[Alt-photo] The end of dichromate?

Jorj Bauer jorj at jorj.org
Mon Oct 5 13:31:10 UTC 2015


Well, we might look at the CAS data for both.

First up, Ammonium Dichromate, aka Chromic acid (H2Cr2O7) ammonium salt, 
CAS 7789-09-5:

     http://img1.guidechem.com/msdspdf/7789-09-5.pdf

Some highlights:

Oxidizing solids (Category 2)
   Carcinogenicity (Category 1B)
   Germ cell mutagenicity (Category 1B)
   Reproductive toxicity (Category 1B)
   Acute toxicity, Inhalation (Category 2)
   Acute toxicity, Oral (Category 3)
   Specific target organ toxicity - repeated exposure (Category 1)
   Acute toxicity, Dermal (Category 4)
   Skin corrosion (Category 1B)
   Respiratory sensitization (Category 1)
   Skin sensitization (Category 1)
   Acute aquatic toxicity (Category 1)
   Chronic aquatic toxicity (Category 1)

Risk of explosion by shock, friction, fire or other sources of ignition.
Very toxic to aquatic organisms, may cause long-term adverse effects in 
the aquatic environment. May cause cancer. May impair fertility.

The specific warnings for Ammonium Dichromate are numerous and dire. 
It's understandable why we have such a wealth of information on this 
substance, as it's been instrumental in so many industries and is also 
so dangerous; we needed this information to safely handle this stuff.


Up next we have DAS, aka 4,4'-diazidostilbene-2,2'-disulfonic Acid 
Disodium Salt, CAS 2718-90-3:

     http://img1.guidechem.com/msdspdf/2718-90-3.pdf

Some highlights:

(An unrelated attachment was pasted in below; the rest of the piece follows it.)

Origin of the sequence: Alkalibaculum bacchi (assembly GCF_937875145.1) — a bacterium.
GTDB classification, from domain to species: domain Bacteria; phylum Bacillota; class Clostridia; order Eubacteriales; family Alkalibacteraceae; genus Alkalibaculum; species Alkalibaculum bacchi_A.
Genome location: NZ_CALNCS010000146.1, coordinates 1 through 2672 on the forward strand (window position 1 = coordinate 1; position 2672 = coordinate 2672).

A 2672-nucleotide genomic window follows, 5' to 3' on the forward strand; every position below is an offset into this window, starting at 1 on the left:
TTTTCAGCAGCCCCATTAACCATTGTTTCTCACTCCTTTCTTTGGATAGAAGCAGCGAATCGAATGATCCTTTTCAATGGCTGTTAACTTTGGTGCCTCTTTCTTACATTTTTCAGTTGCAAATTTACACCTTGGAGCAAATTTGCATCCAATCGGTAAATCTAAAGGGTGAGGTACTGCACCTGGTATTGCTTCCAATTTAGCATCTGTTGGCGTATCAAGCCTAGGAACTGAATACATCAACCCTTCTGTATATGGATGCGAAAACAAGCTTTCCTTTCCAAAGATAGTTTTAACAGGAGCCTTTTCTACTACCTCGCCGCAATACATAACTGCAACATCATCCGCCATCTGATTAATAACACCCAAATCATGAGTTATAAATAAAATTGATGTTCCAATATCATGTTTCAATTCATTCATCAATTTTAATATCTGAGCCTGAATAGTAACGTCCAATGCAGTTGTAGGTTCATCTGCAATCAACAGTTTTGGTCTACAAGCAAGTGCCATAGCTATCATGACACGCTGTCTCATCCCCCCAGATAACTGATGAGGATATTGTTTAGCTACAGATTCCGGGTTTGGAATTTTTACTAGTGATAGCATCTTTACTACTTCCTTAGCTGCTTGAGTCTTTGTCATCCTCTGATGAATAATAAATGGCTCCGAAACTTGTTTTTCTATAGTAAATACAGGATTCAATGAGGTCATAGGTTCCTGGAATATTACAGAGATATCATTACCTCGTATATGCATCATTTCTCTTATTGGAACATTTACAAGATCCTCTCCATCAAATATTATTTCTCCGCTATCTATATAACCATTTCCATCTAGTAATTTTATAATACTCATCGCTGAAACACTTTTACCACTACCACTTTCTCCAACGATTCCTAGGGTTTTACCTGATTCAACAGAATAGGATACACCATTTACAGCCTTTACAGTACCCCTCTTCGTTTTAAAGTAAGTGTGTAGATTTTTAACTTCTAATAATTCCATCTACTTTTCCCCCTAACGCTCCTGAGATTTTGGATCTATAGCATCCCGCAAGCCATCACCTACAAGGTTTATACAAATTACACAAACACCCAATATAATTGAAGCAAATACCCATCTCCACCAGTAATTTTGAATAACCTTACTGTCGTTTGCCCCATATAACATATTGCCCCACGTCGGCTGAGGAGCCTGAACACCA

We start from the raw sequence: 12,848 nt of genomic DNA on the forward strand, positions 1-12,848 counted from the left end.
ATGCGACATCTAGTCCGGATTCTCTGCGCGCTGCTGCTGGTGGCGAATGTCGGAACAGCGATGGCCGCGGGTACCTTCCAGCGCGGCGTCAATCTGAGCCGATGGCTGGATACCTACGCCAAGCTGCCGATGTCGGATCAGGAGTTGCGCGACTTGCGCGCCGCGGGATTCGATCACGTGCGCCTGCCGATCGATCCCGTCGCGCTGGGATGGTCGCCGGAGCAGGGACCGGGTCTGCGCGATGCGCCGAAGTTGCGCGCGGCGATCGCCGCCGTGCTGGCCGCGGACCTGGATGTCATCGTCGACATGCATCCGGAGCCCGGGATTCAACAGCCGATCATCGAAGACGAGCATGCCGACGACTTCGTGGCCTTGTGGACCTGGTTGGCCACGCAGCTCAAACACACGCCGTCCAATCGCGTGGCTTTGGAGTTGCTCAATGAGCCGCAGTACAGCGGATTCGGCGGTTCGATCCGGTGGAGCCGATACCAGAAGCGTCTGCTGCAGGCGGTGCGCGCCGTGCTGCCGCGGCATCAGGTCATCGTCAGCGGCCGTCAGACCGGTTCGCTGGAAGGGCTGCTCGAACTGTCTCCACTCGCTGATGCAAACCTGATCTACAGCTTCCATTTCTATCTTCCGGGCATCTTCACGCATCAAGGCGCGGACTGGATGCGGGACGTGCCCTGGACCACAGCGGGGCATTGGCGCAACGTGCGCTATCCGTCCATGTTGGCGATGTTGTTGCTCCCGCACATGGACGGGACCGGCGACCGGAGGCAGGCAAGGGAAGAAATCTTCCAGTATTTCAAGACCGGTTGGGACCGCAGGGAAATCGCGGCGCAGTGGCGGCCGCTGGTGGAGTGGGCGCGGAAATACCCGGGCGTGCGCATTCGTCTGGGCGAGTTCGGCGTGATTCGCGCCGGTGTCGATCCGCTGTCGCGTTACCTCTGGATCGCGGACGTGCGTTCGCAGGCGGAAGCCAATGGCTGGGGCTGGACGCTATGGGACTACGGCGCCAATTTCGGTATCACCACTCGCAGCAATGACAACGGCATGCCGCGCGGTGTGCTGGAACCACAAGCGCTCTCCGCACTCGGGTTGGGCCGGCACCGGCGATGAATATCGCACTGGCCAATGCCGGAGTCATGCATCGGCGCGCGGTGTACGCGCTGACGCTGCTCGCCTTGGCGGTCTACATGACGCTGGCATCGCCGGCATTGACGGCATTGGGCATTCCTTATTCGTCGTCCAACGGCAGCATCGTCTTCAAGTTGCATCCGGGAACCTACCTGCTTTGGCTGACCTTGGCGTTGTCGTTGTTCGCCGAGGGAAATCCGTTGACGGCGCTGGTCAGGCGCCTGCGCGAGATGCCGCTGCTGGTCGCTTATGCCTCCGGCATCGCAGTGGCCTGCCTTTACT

S22:Do not breathe dust .
     S24/25:Avoid contact with skin and eyes .

     May cause respiratory tract irritation.

     May be harmful if absorbed through skin. May cause skin irritation.

     Not a hazardous substance or mixture according to Regulation (EC) 
No. 1272/2008.
     Not a hazardous substance or mixture according to EC-directives 
67/548/EEC or 1999/45/EC.
No component of this product present at levels greater than or equal to 
0.1% is identified as probable, possible or confirmed human carcinogen 
by IARC.

That's pretty much the entirety of the warnings for DAS. They're similar 
to the warnings for table salt 
(http://img1.guidechem.com/msdspdf/7647-14-5.pdf).



While it may be that DAS doesn't have the wealth of scientific study 
behind it that dichromates do, it's believably less dangerous in all of 
the areas in which we do have data (not a carcinogen, not a mutagen, not 
highly flammable, not highly toxic).

-- Jorj



On 10/4/15 12:19 PM, Don Bryant via Alt-photo-process-list wrote:
> I asked first Kees. Tell me why it's better. So far DAS seems like a pig in
> a poke.
> On Oct 4, 2015 12:17 PM, "Kees Brandenburg via Alt-photo-process-list" <
> alt-photo-process-list at lists.altphotolist.org> wrote:
>
>>> I'm skeptical about DAS being any less polluting than dichromates.
>> Hi Don, what knowledge makes you say that?
>>
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>> Alt-photo-process-list | altphotolist.org
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